1860 WIRT GUSHER AT PETRO PARK - Charleston Gazette Tells Burning Springs Story

(02/17/2017)

1860s gusher to be site of petroleum park

Sunday May 5, 2002

By Rick Steelhammer
STAFF WRITER Sunday Gazette-Mail

BURNING SPRINGS — As a clattering pump jack rocked up and down behind him, David McKain opened a valve near the head of the world’s oldest producing oil well, and a jet of natural gas whooshed out.

The blast of invisible gas immediately doubled over nearby grass and filled the air with an earsplitting hiss and a pungent whiff of sulfur.

“We thought there would still be oil, but finding gas at 18 to 20 pounds of pressure was kind of a surprise,” said McKain, after wrenching the valve closed. “We can use it to power the pump and heat the museum.”

The gas-powered pump McKain referred to is a restored, 1880-vintage rig that will be used to draw oil from the Rathbone Well, making use of an antique band wheel and walking beam system. The historic well was recently cleared of debris, lined with cement and refitted with pipe after being out of production for several decades.

A classic gusher

The well, dug by a steam-powered drill, was a classic gusher, producing more than 100 barrels a day when, in June of 1860, J.C. Rathbone punched through the Burning Springs Anticline and tapped into a vast pool of crude at a depth of only 139 feet.

It spurred the state’s first oil boom, drawing speculators and laborers from far and wide, and remained in production for more than a century until its output failed to justify its expense.

From here on out, the Rathbone Well’s oil production runs will be used to fill souvenir jars for visitors to Rathbone Oil Well Historic Park, now taking shape along the shore of the Little Kanawha River at the Wirt County community of Burning Springs.

The park, scheduled to open an initial phase of development this summer, is located on W.Va. 5, and is expected to be one of the featured attractions along the newly designated Little Kanawha Scenic Byway.

Remodeling

A cabin is being remodeled to house museum exhibits from the state’s oilfield glory days, and pieces of early-day drilling, pumping and collecting equipment are being placed on a hillside overlooking the well site. Picnic pavilions and hiking trails will be a part of the complex, which will be an extension of the Oil & Gas Museum in Parkersburg, which McKain was instrumental in founding.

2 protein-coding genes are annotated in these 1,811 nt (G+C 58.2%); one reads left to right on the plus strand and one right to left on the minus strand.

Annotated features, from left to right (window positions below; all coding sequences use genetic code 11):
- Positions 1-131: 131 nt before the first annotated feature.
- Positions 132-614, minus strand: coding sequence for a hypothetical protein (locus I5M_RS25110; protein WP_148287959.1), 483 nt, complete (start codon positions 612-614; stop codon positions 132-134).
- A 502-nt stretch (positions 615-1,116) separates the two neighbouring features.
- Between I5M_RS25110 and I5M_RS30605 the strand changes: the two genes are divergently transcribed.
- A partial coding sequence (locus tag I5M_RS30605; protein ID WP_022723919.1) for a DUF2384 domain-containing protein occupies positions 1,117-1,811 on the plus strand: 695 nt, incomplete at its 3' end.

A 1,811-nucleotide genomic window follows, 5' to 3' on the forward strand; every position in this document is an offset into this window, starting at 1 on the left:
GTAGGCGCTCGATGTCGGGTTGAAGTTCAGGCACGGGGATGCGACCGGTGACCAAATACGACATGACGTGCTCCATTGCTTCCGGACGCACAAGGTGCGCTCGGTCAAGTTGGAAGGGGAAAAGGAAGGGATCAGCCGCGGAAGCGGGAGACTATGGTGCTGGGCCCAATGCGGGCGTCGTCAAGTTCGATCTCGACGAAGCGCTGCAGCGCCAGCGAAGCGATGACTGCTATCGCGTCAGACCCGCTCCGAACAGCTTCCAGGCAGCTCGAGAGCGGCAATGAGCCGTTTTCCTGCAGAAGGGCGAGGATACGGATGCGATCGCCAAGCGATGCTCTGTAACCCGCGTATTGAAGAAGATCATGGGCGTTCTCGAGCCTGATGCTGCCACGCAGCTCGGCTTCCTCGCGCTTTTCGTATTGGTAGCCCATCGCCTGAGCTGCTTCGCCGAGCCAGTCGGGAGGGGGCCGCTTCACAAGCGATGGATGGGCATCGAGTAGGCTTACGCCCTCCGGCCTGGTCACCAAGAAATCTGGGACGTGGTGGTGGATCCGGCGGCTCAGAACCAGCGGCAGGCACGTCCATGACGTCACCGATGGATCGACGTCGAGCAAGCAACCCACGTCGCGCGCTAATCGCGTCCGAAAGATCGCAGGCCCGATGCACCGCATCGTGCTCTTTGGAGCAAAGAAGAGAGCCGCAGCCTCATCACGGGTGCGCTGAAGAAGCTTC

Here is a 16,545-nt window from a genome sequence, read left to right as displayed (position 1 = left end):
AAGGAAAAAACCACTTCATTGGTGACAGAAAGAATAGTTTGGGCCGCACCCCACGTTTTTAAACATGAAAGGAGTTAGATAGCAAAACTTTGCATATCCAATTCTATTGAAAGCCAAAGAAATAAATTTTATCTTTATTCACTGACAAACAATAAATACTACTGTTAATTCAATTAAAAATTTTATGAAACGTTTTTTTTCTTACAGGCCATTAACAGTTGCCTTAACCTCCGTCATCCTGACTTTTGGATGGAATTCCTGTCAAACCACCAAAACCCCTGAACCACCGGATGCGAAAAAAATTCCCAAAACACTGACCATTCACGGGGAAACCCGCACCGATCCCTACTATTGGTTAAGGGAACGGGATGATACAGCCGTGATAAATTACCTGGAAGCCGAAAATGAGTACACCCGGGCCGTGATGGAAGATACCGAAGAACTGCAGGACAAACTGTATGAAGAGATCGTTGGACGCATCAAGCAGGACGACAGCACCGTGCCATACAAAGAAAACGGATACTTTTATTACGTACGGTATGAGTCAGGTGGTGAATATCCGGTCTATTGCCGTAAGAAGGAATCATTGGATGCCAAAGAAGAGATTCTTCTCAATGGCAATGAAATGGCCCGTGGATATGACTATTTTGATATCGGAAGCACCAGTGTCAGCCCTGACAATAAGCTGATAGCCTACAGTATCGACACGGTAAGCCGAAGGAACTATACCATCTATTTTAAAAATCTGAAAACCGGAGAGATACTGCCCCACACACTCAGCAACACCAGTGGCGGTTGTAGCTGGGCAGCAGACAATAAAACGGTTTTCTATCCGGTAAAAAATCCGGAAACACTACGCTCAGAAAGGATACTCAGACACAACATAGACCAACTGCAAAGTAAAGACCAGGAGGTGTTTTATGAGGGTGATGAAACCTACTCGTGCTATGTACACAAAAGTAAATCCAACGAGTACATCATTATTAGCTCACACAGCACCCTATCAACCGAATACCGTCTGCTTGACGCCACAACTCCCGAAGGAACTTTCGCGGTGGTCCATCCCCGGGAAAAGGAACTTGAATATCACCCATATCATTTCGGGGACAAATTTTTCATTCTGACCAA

“A great story happened here that almost no one knows anything about,” said McKain, as he looked down W.Va. 5 at the smattering of houses and camps that line the road.

“A town of more than 2,000 people once stood here. Oil was being struck at 50 to 150 feet, and new wells were constantly being blown out. There was so much oil, there was no way to contain it. They tried digging ditches to hold it, and at one time, they dammed up Burning Springs Run and filled it with oil until it caught on fire,” he said.

Historic accounts tell of a solid line of wagons stretching from Burning Springs to Parkersburg, bearing barrels of oil from the new oilfield.

“Fortunes were made in oil and land speculation,” said McKain. “Oil was selling for $30 a barrel back then, which would be the current equivalent of about $2,000. Quarter-acre lots were being sold for $1,000 plus one-fourth of any oil found.”

By the end of 1860, more than 600 Burning Springs oil leases were registered in the Wirt County Courthouse, and as many as nine wells per acre were being sunk.

But the Civil War brought the Burning Springs boom to a sudden, temporary bust on May 9, 1863, when Confederate Gen. William E. Jones and 1,300 troops swept through the oilfield, destroying oil-loaded barges, storage tanks and virtually everything of value.